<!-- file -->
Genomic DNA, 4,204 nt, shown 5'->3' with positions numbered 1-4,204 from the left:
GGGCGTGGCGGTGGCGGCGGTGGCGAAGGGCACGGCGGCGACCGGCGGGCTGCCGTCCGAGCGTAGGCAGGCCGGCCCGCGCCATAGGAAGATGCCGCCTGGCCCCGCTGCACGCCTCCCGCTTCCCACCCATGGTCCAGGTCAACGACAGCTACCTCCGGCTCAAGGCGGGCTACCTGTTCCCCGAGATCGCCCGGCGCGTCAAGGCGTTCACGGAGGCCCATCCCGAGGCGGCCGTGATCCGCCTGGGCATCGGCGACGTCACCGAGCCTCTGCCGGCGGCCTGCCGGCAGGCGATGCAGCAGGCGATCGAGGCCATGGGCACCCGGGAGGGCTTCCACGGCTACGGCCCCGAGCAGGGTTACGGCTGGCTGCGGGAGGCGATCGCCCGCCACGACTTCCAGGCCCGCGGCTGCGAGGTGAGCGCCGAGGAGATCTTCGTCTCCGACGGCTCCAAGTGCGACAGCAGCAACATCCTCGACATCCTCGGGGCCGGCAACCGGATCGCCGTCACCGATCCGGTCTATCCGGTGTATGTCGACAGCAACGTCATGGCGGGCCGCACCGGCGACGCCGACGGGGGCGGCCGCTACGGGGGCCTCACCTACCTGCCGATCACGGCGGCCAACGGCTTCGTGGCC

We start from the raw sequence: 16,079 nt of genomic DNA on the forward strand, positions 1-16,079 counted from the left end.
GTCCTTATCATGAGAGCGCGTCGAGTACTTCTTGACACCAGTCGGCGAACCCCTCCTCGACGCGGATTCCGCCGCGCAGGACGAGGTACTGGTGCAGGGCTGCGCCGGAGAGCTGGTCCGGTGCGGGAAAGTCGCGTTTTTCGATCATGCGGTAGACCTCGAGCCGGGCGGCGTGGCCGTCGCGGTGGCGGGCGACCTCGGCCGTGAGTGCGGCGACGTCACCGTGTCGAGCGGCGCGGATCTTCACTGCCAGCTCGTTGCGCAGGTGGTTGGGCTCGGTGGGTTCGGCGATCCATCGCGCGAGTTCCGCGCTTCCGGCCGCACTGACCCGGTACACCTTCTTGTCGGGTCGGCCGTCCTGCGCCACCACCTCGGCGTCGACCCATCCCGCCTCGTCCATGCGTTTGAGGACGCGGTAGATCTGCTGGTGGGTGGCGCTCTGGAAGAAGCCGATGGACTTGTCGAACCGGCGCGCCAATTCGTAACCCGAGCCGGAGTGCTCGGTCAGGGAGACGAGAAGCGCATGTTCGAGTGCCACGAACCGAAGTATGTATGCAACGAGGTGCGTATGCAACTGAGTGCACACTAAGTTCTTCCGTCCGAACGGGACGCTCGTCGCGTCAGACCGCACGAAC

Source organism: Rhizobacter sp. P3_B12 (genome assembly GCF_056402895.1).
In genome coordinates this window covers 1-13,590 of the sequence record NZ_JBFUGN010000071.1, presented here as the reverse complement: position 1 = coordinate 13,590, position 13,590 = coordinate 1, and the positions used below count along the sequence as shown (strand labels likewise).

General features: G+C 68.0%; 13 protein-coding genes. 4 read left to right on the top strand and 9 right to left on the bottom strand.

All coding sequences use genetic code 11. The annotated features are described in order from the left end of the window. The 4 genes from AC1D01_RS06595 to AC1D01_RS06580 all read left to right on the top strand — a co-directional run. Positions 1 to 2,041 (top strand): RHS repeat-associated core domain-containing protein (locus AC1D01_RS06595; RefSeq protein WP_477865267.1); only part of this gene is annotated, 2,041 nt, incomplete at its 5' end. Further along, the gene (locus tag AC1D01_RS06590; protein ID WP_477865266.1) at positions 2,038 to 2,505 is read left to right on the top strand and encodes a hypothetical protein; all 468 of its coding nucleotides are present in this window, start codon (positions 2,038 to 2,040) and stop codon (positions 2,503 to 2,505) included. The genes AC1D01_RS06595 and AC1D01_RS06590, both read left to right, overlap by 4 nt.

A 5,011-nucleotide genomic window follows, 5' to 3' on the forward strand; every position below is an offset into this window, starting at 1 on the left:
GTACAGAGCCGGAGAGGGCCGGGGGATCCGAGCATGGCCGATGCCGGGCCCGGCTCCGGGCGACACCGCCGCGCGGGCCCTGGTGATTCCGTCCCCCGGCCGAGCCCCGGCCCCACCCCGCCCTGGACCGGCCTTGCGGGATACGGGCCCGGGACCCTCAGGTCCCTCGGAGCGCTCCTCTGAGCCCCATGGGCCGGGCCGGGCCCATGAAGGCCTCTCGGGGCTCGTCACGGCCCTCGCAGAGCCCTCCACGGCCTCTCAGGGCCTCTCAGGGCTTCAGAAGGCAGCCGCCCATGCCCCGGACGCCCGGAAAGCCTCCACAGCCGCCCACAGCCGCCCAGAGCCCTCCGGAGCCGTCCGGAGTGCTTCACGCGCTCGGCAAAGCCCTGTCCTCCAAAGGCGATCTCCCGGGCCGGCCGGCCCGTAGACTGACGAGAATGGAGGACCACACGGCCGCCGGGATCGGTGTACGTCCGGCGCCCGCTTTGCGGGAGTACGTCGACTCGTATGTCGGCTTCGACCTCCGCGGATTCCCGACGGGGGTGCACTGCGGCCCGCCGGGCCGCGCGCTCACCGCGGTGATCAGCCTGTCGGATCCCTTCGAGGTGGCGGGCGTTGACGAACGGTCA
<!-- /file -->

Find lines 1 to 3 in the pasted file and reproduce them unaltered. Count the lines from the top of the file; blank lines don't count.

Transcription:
Genomic DNA, 4,204 nt, shown 5'->3' with positions numbered 1-4,204 from the left:
GGGCGTGGCGGTGGCGGCGGTGGCGAAGGGCACGGCGGCGACCGGCGGGCTGCCGTCCGAGCGTAGGCAGGCCGGCCCGCGCCATAGGAAGATGCCGCCTGGCCCCGCTGCACGCCTCCCGCTTCCCACCCATGGTCCAGGTCAACGACAGCTACCTCCGGCTCAAGGCGGGCTACCTGTTCCCCGAGATCGCCCGGCGCGTCAAGGCGTTCACGGAGGCCCATCCCGAGGCGGCCGTGATCCGCCTGGGCATCGGCGACGTCACCGAGCCTCTGCCGGCGGCCTGCCGGCAGGCGATGCAGCAGGCGATCGAGGCCATGGGCACCCGGGAGGGCTTCCACGGCTACGGCCCCGAGCAGGGTTACGGCTGGCTGCGGGAGGCGATCGCCCGCCACGACTTCCAGGCCCGCGGCTGCGAGGTGAGCGCCGAGGAGATCTTCGTCTCCGACGGCTCCAAGTGCGACAGCAGCAACATCCTCGACATCCTCGGGGCCGGCAACCGGATCGCCGTCACCGATCCGGTCTATCCGGTGTATGTCGACAGCAACGTCATGGCGGGCCGCACCGGCGACGCCGACGGGGGCGGCCGCTACGGGGGCCTCACCTACCTGCCGATCACGGCGGCCAACGGCTTCGTGGCC

We start from the raw sequence: 16,079 nt of genomic DNA on the forward strand, positions 1-16,079 counted from the left end.